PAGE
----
by Kristin Holt | Feb 15, 2020 | Articles
Advertisements from vintage newspapers and periodicals shed much light on the tobacco habits of our nineteenth century United States ancestors. Each ad cites sources, dates, and provides everything from brand names to prices to general categories to help us draw conclusions about tobacco use in the Victorian United States.
Why? Because accurate backdrops make for exciting fiction!
by Kristin Holt | Oct 23, 2019 | Articles
A vintage newspaper (Chicago Tribune, January 1901) sheds light on the dangers of headache powders but also their overwhelming redemptive value. The ‘doctor’ shares formulary details along with ‘life rules’ to prevent headaches (such as remaining sober). After all, Victorian-Americans “self-poisoned”, thus precipitating their headaches.
This piece is number five in a series of eleven articles: Victorian-American Headaches.
by Kristin Holt | Sep 5, 2019 | Articles
Part 2 of 11 in a Blog Article Series; May be read in any order. Links between each are provided for ease in reading.
Victorian-era American doctors faced the challenge of diagnosing headaches, relying upon intellect, experience, and deductive reasoning. After all, physicians couldn’t order a blood panel and read the results to assist in diagnostic work. This 1890 newspaper article contains a variety of types of headaches in 1890 language. I’ve provided translations where possible.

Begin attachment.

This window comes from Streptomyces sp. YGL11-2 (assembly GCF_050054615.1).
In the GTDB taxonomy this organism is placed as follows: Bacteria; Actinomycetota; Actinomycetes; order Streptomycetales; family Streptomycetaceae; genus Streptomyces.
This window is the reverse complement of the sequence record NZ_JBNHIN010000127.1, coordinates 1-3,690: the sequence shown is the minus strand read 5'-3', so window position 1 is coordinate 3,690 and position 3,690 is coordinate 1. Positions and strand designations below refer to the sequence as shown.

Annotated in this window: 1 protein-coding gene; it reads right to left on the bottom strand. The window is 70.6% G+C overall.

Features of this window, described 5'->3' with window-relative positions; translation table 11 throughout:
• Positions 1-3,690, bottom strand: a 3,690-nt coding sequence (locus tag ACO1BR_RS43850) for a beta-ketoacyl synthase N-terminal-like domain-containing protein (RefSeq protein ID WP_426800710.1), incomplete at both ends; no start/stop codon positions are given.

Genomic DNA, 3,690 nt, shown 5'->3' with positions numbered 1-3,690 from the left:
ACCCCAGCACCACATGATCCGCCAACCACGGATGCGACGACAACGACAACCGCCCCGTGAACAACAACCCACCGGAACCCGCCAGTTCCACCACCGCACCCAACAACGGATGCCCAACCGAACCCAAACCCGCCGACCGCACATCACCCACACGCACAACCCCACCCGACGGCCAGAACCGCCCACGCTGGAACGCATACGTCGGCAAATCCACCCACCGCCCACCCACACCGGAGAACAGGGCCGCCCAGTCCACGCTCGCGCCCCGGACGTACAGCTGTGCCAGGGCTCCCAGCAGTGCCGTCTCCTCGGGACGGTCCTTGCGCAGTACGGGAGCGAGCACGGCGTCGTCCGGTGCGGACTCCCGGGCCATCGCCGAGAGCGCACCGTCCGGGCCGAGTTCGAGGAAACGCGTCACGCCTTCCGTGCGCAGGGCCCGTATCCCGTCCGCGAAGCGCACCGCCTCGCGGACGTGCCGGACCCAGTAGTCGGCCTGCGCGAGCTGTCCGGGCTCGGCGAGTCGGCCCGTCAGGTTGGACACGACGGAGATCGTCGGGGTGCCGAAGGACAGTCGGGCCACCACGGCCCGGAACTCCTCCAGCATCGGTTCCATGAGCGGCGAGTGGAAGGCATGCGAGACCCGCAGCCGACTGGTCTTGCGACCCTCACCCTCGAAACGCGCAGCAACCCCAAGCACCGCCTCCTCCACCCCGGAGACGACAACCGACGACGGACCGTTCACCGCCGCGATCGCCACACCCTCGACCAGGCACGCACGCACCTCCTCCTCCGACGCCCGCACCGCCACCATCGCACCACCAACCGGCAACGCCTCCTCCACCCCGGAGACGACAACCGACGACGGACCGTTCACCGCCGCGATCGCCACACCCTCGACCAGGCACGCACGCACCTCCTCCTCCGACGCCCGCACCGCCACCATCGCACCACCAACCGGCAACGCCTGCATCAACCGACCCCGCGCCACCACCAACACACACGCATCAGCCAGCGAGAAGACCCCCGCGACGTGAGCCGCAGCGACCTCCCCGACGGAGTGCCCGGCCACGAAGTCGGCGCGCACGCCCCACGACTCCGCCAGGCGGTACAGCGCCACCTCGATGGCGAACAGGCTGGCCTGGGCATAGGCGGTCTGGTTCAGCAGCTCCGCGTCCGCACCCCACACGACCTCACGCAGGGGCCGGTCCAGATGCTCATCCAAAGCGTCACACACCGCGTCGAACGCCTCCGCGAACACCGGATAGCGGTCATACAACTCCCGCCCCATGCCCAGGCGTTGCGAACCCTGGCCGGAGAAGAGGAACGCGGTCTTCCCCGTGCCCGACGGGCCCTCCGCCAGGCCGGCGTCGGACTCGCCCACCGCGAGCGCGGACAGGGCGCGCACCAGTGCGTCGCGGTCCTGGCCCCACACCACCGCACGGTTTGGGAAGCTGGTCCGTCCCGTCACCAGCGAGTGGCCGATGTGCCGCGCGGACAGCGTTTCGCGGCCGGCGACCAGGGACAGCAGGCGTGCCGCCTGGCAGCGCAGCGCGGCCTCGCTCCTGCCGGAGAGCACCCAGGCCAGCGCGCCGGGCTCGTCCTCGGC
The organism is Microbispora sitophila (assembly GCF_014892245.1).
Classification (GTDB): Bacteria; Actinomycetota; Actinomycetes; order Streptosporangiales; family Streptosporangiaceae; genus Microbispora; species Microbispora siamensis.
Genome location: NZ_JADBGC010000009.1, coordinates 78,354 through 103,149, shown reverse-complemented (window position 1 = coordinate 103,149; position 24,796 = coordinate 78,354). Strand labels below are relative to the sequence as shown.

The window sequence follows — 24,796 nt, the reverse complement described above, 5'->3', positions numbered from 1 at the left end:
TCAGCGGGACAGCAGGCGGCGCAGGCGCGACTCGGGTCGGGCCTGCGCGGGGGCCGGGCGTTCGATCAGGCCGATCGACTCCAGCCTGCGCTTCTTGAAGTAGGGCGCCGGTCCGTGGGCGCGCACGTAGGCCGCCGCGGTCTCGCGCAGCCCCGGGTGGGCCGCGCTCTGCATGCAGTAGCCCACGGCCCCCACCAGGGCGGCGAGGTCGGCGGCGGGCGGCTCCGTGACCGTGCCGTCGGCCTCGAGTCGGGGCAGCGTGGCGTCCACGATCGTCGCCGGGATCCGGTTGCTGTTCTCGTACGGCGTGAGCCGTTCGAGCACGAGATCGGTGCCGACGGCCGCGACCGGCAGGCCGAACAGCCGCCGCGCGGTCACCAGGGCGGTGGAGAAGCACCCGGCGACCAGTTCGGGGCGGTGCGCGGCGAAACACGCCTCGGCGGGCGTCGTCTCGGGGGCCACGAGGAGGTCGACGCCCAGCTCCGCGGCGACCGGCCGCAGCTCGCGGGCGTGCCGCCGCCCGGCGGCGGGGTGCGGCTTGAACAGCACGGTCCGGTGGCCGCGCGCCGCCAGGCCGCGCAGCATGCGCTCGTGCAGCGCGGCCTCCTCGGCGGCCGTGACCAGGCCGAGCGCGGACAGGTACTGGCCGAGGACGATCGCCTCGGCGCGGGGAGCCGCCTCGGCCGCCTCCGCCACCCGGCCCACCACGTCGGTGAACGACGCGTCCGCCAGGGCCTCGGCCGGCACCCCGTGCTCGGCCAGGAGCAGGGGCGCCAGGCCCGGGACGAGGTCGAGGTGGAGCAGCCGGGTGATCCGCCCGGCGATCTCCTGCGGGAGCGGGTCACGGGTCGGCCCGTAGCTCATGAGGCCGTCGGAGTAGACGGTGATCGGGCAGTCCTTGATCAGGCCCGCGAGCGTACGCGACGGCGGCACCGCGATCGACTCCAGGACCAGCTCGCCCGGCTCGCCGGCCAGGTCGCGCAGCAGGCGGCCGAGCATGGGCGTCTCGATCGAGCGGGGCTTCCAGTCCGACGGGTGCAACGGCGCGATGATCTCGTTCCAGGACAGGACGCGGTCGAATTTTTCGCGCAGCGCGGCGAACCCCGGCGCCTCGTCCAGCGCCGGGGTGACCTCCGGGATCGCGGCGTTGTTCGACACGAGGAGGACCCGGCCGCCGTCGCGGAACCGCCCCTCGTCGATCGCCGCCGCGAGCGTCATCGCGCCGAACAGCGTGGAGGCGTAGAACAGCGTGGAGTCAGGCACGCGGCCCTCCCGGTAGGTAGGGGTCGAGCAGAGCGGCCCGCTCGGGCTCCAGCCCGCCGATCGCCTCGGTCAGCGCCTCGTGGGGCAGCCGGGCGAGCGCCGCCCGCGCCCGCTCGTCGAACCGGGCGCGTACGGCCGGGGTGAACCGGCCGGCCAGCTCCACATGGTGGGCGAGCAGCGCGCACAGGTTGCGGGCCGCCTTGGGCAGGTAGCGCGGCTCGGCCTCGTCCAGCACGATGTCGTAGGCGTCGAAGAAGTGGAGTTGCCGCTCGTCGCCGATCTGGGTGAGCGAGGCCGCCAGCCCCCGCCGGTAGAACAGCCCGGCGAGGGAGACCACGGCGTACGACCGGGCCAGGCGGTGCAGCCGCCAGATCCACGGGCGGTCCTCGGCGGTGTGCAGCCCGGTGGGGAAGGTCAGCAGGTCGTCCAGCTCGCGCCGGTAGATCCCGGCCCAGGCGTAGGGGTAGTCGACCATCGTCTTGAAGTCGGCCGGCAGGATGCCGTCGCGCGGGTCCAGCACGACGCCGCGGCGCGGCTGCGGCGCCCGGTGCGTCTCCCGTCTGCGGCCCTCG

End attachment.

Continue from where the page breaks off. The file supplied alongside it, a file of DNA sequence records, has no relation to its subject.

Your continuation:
by Kristin Holt | Jun 5, 2019 | Articles
“Gingerbread” may immediately cause visions of cookie-and-candy houses dripping with icicles made of brittle white icing, but gingerbread’s Victorian history is so much more than that. Perhaps this broader history is why the National Day Calendar says today, June 5, is National Gingerbread Day.
by Kristin Holt | Nov 8, 2018 | Articles
How did our Victorian-American ancestors select a turkey? How did they roast it (without a Reynold’s Oven Bag)? Were their Thanksgiving Dinner side dishes as complicated as restaurant menus made them appear?